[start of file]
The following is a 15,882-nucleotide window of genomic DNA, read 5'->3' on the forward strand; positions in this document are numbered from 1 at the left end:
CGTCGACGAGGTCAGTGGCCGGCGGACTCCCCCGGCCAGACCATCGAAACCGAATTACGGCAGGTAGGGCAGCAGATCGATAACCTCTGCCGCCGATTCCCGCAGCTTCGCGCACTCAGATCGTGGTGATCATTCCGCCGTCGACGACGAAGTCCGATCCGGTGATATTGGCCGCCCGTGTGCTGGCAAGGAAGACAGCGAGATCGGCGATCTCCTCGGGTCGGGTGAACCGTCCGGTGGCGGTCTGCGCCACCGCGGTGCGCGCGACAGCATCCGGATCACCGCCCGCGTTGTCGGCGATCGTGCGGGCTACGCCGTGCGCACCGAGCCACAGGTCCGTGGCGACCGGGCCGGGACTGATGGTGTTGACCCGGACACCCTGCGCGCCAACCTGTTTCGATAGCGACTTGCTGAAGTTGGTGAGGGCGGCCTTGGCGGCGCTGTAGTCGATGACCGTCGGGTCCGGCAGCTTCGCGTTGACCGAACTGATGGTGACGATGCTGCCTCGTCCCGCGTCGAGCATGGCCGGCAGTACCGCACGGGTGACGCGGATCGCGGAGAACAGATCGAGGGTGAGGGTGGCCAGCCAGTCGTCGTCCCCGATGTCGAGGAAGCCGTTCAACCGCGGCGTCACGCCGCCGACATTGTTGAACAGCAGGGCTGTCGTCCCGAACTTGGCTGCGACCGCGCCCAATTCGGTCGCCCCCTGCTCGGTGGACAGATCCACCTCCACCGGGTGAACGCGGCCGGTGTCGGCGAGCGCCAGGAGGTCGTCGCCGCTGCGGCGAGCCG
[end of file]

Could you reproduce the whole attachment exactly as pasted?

The following is a 15,882-nucleotide window of genomic DNA, read 5'->3' on the forward strand; positions in this document are numbered from 1 at the left end:
CGTCGACGAGGTCAGTGGCCGGCGGACTCCCCCGGCCAGACCATCGAAACCGAATTACGGCAGGTAGGGCAGCAGATCGATAACCTCTGCCGCCGATTCCCGCAGCTTCGCGCACTCAGATCGTGGTGATCATTCCGCCGTCGACGACGAAGTCCGATCCGGTGATATTGGCCGCCCGTGTGCTGGCAAGGAAGACAGCGAGATCGGCGATCTCCTCGGGTCGGGTGAACCGTCCGGTGGCGGTCTGCGCCACCGCGGTGCGCGCGACAGCATCCGGATCACCGCCCGCGTTGTCGGCGATCGTGCGGGCTACGCCGTGCGCACCGAGCCACAGGTCCGTGGCGACCGGGCCGGGACTGATGGTGTTGACCCGGACACCCTGCGCGCCAACCTGTTTCGATAGCGACTTGCTGAAGTTGGTGAGGGCGGCCTTGGCGGCGCTGTAGTCGATGACCGTCGGGTCCGGCAGCTTCGCGTTGACCGAACTGATGGTGACGATGCTGCCTCGTCCCGCGTCGAGCATGGCCGGCAGTACCGCACGGGTGACGCGGATCGCGGAGAACAGATCGAGGGTGAGGGTGGCCAGCCAGTCGTCGTCCCCGATGTCGAGGAAGCCGTTCAACCGCGGCGTCACGCCGCCGACATTGTTGAACAGCAGGGCTGTCGTCCCGAACTTGGCTGCGACCGCGCCCAATTCGGTCGCCCCCTGCTCGGTGGACAGATCCACCTCCACCGGGTGAACGCGGCCGGTGTCGGCGAGCGCCAGGAGGTCGTCGCCGCTGCGGCGAGCCG